The two best moments of my life so far have come as a supporter of the Liverpool Football Club. May 25, 2005 remains branded in my mind as one of those days wherein the tedious weekend ritual of waking up at ungodly hours to watch league matches finally pays off in a highly cathartic, Fever Pitch kind of way.
Two years ago, I sat with my heart in my throat as Liverpool staged a three-goal comeback at the Ataturk Stadium in Instanbul and eventually beat AC Milan in a penalty shoot-out. Even for armchair fans, the game went beyond the clichéd narratives of miracles and destiny, instantly securing mythical status in the tome of European soccer competition. While the singularity of this success stands out as a defining moment in the maturation of Liverpool in modern times, it will remain a remarkable footnote unless the team can repeat its accomplishment, erasing all doubts over the 2005 victory and reasserting itself as a team to be feared.
The second instance was the night of February 21, 2007, when I was in the stands for Barcelona vs. Liverpool at the Nou Camp in Barcelona. The first time I saw my favorite team play in person ended up being one of its most glorious European nights to date. That’s saying something, given the Club’s rich history in the Champions League.
While February 21 is more of a personal milestone, no fan can deny the importance of May 25. Two years later, Liverpool is poised to repeat the same feat against the same foe. I couldn’t be happier, but the pragmatist in me knows it won’t be the same this time around.
There is a certain tinge of wishful thinking to most of the articles that have been written about this year’s Champions League final, but those who see Wednesday’s rematch as a revenge storyline for AC Milan are missing the point. This match should be emotional and riveting but vastly different from the dramatic spectacle of 2005. Don’t expect another 3–3 result. The trick for both teams is to shake off the hysteria surrounding this rematch and simply play the beautiful game.
Both teams have their crosses, as well as their grudges, to bear. Milan, implicated in last summer’s corruption scandal, wasn’t even supposed to be eligible for the competition but narrowly escaped the wrath of justice. They struggled to advance past the Round of 16, but their two semifinal matches against English champions Manchester United were enviable displays of free-flowing soccer.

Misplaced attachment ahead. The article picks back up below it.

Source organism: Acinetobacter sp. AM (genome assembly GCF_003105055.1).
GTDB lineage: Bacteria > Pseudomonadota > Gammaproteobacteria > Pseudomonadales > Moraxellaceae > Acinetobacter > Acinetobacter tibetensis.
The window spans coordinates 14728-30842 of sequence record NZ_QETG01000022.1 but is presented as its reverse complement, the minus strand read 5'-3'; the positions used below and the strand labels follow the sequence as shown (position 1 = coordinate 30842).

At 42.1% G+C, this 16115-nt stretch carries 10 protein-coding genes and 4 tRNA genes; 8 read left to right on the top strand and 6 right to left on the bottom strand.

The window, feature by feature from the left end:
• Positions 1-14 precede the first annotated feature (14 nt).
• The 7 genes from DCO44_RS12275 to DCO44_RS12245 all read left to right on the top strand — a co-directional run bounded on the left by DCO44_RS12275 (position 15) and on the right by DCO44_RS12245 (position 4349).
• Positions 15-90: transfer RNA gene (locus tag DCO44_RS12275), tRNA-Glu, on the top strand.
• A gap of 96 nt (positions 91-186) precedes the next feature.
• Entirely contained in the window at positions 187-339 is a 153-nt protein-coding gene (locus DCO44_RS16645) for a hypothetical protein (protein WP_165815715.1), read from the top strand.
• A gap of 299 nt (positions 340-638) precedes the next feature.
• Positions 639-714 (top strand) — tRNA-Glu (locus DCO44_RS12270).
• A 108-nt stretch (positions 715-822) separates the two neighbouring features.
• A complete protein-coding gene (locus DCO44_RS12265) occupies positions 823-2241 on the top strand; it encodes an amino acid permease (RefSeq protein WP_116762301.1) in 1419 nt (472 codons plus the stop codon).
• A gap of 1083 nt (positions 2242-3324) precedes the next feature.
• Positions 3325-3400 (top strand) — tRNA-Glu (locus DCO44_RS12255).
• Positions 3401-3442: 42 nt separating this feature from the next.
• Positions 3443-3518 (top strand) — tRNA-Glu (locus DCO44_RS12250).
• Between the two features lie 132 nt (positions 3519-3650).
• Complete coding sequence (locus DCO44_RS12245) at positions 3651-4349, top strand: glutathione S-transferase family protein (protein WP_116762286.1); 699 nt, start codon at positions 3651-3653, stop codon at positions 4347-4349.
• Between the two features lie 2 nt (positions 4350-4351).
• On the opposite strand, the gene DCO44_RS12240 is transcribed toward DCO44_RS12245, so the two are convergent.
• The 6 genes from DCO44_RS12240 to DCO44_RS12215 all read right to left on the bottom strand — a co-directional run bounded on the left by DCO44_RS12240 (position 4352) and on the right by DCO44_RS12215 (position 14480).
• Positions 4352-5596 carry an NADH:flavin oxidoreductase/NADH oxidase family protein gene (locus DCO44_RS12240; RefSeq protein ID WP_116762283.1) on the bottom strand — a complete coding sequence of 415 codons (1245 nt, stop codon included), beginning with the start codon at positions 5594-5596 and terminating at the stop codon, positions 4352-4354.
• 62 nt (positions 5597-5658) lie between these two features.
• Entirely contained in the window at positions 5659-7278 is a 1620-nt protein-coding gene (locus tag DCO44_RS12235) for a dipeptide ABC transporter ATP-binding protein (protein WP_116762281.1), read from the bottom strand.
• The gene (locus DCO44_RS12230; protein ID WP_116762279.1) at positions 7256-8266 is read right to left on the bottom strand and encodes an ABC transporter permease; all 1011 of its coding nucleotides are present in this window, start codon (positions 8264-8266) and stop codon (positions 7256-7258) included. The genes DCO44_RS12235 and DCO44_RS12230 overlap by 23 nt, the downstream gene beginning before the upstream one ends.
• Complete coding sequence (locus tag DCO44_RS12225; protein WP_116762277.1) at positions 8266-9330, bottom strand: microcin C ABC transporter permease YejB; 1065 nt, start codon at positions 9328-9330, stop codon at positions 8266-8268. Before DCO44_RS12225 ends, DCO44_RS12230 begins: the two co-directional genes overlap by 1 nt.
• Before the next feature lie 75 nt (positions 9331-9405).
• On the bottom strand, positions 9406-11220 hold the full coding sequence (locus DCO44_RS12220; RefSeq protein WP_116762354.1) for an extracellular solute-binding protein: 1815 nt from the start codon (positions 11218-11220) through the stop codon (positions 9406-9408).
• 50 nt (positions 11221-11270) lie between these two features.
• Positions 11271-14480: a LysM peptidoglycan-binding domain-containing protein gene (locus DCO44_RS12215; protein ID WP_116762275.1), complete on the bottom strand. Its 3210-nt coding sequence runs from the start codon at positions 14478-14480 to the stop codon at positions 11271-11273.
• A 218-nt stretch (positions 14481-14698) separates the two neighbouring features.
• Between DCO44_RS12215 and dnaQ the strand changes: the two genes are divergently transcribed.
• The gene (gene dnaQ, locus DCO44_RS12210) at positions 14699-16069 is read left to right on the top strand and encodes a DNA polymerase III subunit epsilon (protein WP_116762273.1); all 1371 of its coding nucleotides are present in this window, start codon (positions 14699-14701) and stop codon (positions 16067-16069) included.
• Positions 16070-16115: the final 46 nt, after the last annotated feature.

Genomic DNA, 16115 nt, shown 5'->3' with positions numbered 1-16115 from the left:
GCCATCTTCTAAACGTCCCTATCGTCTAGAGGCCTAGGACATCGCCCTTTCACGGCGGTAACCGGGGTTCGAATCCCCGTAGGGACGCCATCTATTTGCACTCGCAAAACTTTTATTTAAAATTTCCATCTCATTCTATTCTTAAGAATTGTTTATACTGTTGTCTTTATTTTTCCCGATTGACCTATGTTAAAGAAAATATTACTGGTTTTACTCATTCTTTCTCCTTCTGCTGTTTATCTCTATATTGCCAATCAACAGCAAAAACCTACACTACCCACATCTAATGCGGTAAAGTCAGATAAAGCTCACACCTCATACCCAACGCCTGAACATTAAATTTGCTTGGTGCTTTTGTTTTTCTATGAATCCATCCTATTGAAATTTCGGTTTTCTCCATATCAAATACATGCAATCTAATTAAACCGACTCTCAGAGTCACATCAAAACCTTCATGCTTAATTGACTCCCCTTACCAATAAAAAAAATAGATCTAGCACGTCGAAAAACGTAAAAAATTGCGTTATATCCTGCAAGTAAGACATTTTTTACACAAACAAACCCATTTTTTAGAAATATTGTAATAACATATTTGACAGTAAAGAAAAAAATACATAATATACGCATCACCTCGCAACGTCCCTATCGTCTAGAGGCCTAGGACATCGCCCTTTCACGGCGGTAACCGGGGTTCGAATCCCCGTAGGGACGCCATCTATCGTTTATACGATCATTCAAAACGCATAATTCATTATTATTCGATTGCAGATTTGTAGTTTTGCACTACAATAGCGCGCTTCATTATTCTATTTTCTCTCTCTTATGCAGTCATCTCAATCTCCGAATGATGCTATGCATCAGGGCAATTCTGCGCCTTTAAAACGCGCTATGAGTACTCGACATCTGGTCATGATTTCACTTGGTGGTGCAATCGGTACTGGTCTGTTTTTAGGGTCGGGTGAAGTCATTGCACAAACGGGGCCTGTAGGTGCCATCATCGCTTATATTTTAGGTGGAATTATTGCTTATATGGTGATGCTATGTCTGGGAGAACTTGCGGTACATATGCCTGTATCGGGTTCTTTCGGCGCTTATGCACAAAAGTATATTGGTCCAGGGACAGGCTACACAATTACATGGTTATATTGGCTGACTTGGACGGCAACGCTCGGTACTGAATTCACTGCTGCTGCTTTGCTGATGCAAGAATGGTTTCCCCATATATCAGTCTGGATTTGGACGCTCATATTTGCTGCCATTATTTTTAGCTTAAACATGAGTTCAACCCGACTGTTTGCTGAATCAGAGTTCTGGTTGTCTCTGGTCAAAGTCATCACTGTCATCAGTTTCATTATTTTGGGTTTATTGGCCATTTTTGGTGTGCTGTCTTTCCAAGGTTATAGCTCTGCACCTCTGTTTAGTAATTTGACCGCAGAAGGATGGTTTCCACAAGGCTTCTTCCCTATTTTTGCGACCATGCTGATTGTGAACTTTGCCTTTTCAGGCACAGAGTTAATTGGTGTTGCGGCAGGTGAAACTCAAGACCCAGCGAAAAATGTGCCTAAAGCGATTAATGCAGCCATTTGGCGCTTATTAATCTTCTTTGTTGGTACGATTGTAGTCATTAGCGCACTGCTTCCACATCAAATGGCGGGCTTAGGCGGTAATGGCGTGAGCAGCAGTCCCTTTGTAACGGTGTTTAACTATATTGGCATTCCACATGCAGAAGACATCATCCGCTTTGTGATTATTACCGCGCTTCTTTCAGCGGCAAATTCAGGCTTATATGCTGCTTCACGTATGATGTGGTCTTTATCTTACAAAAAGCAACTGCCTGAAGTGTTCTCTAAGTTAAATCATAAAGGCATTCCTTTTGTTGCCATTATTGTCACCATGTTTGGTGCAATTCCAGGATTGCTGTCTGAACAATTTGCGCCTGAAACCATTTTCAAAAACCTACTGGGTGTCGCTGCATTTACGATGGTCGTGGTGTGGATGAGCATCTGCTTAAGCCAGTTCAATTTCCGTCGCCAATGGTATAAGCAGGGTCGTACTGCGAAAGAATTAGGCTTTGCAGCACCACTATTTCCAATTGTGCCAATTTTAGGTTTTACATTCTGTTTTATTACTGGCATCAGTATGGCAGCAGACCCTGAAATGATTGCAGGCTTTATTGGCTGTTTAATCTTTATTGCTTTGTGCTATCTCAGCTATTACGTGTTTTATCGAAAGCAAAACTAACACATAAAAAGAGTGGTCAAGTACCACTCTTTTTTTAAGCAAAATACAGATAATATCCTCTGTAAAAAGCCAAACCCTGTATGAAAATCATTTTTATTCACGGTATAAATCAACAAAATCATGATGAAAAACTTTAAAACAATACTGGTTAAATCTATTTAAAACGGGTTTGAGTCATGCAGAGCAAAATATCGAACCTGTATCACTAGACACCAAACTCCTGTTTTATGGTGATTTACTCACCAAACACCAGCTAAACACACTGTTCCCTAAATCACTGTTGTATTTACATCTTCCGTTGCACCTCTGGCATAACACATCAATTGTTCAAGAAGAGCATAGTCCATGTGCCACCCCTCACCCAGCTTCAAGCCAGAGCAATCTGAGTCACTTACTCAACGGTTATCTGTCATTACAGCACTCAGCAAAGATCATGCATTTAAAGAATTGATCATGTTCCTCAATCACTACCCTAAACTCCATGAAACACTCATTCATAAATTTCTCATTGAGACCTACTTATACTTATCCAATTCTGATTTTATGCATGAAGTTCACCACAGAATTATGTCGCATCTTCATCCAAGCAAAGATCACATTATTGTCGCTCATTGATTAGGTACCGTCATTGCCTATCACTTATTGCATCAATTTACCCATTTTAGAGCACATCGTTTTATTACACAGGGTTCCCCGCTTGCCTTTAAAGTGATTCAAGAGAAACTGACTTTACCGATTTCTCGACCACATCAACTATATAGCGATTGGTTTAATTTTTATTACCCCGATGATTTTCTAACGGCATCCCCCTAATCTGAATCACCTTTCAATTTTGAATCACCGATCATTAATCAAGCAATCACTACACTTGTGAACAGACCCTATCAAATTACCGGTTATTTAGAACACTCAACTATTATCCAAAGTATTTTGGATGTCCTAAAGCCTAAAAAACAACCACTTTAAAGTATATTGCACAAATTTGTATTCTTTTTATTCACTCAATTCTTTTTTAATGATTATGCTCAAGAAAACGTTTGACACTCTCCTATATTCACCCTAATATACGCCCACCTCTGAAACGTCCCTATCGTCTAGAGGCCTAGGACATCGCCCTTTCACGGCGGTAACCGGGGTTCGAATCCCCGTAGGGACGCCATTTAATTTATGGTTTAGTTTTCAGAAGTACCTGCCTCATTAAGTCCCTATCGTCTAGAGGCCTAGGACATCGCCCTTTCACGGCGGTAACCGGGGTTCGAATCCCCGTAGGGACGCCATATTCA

Liverpool, long criticized for its disciplined—and overly conservative, some would say—approach to the game, advanced easily from its group but had to overcome goliaths Barcelona and Chelsea to reach the final. Neither team, to be fair, is a champion in its own country, with Milan occupying fourth place in Serie A and Liverpool finishing third in the Premiership.
In 2005, fans and critics alike expected a closely contested game between two of the best defensive teams in Europe. But on a stage like the Champions League final, teams can never be expected to uphold the standards they set on a weekly basis. (Those of you unlucky enough to sit through the dreadful FA Cup final between Manchester United and Chelsea last Saturday know this firsthand.)
The expectation this year is that Milan will exact revenge. The attacking genius of Kaka, anchored by the unorthodox but extremely effective midfield duo of Rino Gattuso and Andrea Pirlo, is expected to cut through every defense it meets—never mind that the team had a depressingly low-scoring season. Liverpool’s defense, one of its proudest attributes, will be a much more difficult armor to pierce than that of Manchester United, which was depleted through injuries and suspensions.
How Liverpool’s defense deals with a depleted yet tricky Milan attack will be fun to watch, but the midfield power struggle will be the key to winning the game. Liverpool manager Rafa Benítez has an embarrassing wealth of choices for the central midfield position. Either Momo Sissoko or Javier Mascherano will be required to nip at the heels of Kaka; Mascherano is perhaps the better selection, having successfully quarantined the Brazilian several times while playing for the Argentinean national team. If Liverpool can contain the menace of Kaka and prevent Pirlo from showcasing his vast range of passing, it will effectively shut down the creative center of the Milan team.
Captain Steven Gerrard will square off with his tactical antithesis and mutual antagonist Gattuso. If Gerrard is afforded ample room to operate in central midfield, he can surpass Gattuso both physically and mentally and control the entire flow of the game. On this occasion, Benítez needs to unleash him instead of restricting him to a role on the right wing.
Milan manager Carlo Ancelotti issued fighting words recently, labeling Liverpool the “least technically gifted” of the English teams in the competition and criticizing a perceived lack of English identity. Ironically, Benítez is a former pupil of Ancelotti, making the clash of managing styles even more intriguing. In 2005, Benítez’s squad wasn’t equipped to handle Milan’s midfield pressure, his 4–4–1–1 wrecked by a couple of untimely injuries; at halftime, he switched to a radical 3–5–2 formation. The tactical showdown between the managers will be a highlight of the 2007 final, no matter what the outcome.
The biggest caveat of this rematch is that both teams are wary of each other. The comments made by the managers and players over the past three weeks are nothing more than jabs and feints in a boxing match, resulting in the cagey sensation of two foes circling around each other, trying to probe out the weak spots. The real brawl will begin at 1:45 p.m. tomorrow, and for the sake of my emotional health, I hope Liverpool prevails in a less stressful manner than in 2005.